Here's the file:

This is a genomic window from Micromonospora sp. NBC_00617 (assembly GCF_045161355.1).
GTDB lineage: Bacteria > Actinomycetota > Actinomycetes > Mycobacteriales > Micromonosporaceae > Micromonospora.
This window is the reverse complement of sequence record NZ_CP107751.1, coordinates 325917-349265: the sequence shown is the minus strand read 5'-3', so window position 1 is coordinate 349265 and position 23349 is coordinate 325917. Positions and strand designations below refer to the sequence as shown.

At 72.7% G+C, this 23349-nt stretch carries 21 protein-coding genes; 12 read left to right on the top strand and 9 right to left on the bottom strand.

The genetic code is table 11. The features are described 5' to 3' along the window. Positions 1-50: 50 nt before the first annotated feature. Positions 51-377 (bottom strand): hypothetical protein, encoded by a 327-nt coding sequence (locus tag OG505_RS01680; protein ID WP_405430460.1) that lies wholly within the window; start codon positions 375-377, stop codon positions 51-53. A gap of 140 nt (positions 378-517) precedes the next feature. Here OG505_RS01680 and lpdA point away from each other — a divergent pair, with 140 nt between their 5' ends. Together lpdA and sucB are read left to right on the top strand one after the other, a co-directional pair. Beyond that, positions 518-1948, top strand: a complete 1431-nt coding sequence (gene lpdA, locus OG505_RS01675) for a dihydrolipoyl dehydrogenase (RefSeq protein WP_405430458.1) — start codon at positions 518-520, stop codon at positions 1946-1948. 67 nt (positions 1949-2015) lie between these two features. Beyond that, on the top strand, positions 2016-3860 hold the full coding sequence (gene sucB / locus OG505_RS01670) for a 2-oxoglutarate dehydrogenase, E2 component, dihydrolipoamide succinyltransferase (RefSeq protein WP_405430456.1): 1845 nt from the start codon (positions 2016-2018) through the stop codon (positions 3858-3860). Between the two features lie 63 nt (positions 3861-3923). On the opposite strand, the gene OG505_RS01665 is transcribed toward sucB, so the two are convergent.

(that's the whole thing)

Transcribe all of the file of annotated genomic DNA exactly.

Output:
This is a genomic window from Micromonospora sp. NBC_00617 (assembly GCF_045161355.1).
GTDB lineage: Bacteria > Actinomycetota > Actinomycetes > Mycobacteriales > Micromonosporaceae > Micromonospora.
This window is the reverse complement of sequence record NZ_CP107751.1, coordinates 325917-349265: the sequence shown is the minus strand read 5'-3', so window position 1 is coordinate 349265 and position 23349 is coordinate 325917. Positions and strand designations below refer to the sequence as shown.

At 72.7% G+C, this 23349-nt stretch carries 21 protein-coding genes; 12 read left to right on the top strand and 9 right to left on the bottom strand.

The genetic code is table 11. The features are described 5' to 3' along the window. Positions 1-50: 50 nt before the first annotated feature. Positions 51-377 (bottom strand): hypothetical protein, encoded by a 327-nt coding sequence (locus tag OG505_RS01680; protein ID WP_405430460.1) that lies wholly within the window; start codon positions 375-377, stop codon positions 51-53. A gap of 140 nt (positions 378-517) precedes the next feature. Here OG505_RS01680 and lpdA point away from each other — a divergent pair, with 140 nt between their 5' ends. Together lpdA and sucB are read left to right on the top strand one after the other, a co-directional pair. Beyond that, positions 518-1948, top strand: a complete 1431-nt coding sequence (gene lpdA, locus OG505_RS01675) for a dihydrolipoyl dehydrogenase (RefSeq protein WP_405430458.1) — start codon at positions 518-520, stop codon at positions 1946-1948. 67 nt (positions 1949-2015) lie between these two features. Beyond that, on the top strand, positions 2016-3860 hold the full coding sequence (gene sucB / locus OG505_RS01670) for a 2-oxoglutarate dehydrogenase, E2 component, dihydrolipoamide succinyltransferase (RefSeq protein WP_405430456.1): 1845 nt from the start codon (positions 2016-2018) through the stop codon (positions 3858-3860). Between the two features lie 63 nt (positions 3861-3923). On the opposite strand, the gene OG505_RS01665 is transcribed toward sucB, so the two are convergent.